Centrist Senator Chris Coons Faces Primary Challenge in Delaware

Jessica Scarane, a tech industry veteran, has filed to face Coons in the primary.


Pablo Martinez Monsivais/AP Photo

Chris Coons, the corporate-friendly Delaware senator and Joe Biden ally, will get a primary challenger in 2020, according to a Federal Election Commission filing.

Jessica Scarane filed her statement of candidacy last Thursday and will formally announce her candidacy on Monday. Scarane spent most of her career at tech startups; she’s currently director of business strategy at the Archer Group, a digital design and marketing company. She also serves as the board president of a statewide nonprofit in Wilmington called Girls Inc., which provides mentorship and support for girls 6-18. Scarane graduated from Syracuse University in 2006.

The primary will be held September 15, 2020, giving Scarane plenty of time to gain recognition in the small state. She plans to run to Coons’s left in the primary.

In taking on Coons, Scarane is attempting to disrupt a comfortable political establishment in Delaware. Coons, who took over Biden’s seat in the Senate in 2011, is a relative newcomer in a state whose political figures win office and typically just stick around to service the chemical companies, bankers, pharmaceuticals, and on-paper corporations that dominate there.

Last year, Tom Carper faced a rare intraparty challenge from Kerri Evelyn Harris; the one debate Harris and Carper held, which was only live-streamed and not broadcast on local television, was the first Democratic primary debate in the state’s history. Harris ended up garnering one-third of the vote, but lost handily to Carper, a fixture in the First State who has held statewide elected office since 1976.

Coons does not have that history with Delaware voters, though his profile matches Carper’s pretty well. Coons has earned praise for his ability to work across the aisle; in 2018, Politico called him “the GOP’s favorite Democrat.” His magnanimity toward Republicans included famously changing his vote to “present” to allow the nomination of Mike Pompeo for secretary of state to advance, when a Republican colleague was absent from the committee meeting. He’s been a leader in seeking to preserve the legislative filibuster, and has expressed regret for changing the filibuster rules on nominations. This also fits with Coons’s desire for bipartisanship.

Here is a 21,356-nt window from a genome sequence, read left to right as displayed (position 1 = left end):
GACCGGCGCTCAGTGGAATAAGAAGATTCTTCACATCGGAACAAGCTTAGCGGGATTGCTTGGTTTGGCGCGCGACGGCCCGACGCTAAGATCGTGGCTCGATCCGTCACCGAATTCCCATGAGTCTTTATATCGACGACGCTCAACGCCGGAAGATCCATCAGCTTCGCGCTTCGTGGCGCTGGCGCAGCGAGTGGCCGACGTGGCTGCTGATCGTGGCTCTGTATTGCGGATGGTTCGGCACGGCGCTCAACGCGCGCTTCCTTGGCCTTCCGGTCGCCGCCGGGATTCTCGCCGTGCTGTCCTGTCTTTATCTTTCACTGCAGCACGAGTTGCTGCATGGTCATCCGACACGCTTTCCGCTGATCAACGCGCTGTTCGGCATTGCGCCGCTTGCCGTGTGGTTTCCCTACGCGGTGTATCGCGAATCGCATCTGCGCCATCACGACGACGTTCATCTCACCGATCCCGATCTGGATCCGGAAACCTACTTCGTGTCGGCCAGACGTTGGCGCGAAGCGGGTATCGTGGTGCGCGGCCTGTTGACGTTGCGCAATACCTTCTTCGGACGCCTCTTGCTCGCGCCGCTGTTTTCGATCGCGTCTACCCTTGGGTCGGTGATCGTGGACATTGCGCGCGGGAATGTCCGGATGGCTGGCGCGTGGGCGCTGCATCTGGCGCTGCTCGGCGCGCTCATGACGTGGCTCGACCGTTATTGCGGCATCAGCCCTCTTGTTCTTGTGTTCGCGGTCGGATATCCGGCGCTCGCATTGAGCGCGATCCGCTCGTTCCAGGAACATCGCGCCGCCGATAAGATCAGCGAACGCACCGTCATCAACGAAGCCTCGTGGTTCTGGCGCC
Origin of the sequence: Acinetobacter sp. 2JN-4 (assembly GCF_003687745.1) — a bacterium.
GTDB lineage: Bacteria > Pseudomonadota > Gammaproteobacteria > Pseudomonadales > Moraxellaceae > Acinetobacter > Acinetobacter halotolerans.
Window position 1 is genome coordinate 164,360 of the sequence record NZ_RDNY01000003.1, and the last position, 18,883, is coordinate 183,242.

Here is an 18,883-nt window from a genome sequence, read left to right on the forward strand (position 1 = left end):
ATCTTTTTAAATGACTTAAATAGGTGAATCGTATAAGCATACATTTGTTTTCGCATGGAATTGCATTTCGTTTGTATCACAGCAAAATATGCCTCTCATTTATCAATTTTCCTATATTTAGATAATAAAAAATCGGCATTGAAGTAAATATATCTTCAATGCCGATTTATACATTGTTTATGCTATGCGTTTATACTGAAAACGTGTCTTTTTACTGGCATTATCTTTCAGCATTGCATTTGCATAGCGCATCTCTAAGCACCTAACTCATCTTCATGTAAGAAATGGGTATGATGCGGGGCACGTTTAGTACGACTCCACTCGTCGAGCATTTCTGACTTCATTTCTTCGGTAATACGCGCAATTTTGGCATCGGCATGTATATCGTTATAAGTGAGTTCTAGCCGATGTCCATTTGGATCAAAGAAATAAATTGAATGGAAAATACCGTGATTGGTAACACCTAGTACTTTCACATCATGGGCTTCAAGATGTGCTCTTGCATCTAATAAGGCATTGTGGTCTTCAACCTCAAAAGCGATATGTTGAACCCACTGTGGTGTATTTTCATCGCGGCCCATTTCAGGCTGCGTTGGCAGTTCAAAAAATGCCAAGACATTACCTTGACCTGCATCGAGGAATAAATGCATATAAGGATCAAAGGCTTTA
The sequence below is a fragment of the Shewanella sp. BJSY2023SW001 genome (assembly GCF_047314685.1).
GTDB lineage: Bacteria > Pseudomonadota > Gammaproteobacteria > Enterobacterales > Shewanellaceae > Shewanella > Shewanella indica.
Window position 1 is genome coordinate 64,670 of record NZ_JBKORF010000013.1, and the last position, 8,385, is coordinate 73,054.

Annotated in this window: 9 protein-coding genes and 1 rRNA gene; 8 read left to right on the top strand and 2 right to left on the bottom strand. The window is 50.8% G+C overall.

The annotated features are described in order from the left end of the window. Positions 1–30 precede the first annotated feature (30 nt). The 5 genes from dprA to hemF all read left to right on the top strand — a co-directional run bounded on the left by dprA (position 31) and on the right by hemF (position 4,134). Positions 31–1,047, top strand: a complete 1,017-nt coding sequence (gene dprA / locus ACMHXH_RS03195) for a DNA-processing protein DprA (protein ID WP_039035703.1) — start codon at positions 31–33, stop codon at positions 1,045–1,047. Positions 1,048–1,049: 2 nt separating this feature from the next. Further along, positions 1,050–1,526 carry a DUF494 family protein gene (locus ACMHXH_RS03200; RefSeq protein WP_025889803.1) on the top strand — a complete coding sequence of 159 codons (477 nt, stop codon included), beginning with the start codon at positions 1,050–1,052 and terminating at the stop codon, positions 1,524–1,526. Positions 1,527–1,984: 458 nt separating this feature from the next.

But more troubling has been Coons’s willingness to side with conservative priorities.

Coons and Carper both voted for the only major bipartisan legislation passed in the Trump era, a bank deregulation bill that has triggered a wave of consolidation within the industry. Coons has been a surprisingly reliable vote for many of Trump’s slew of right-wing judicial nominees, including a handful who refused to explicitly support the ruling in Brown v. Board of Education. His stance has drawn controversial criticism from the liberal judicial organization Demand Justice.

In September, Coons quickly agitated for military action against Iran on Fox News, in response to an attack on a Saudi oil refinery. He later walked back his statement. But Coons has previously shown blind spots in foreign policy, including a 2018 vote against a resolution to end the U.S. involvement in the civil war in Yemen. Rumors have swirled that he could be tapped for a high-level position like secretary of state in a Biden administration.

Coons is something of an accidental senator, winning office only after Tea Party favorite Christine O’Donnell defeated longtime Republican officeholder Mike Castle in a Republican Senate primary in 2010. Coons, an underdog against Castle, easily dispatched O’Donnell. But he’s never won more than 56 percent of the vote in his two Senate elections.

In the wake of last year’s stunning Alexandria Ocasio-Cortez (D-NY) upset, numerous primary challengers have targeted Democratic incumbents in the House. But not many have attempted the difficult climb of battling a Democratic incumbent senator. While Delaware’s size makes this somewhat manageable, its status as a machine state with so much corporate influence builds significant barriers. But Scarane does at least have some territory to mine to make the case that Coons doesn’t represent the values of his blue state.

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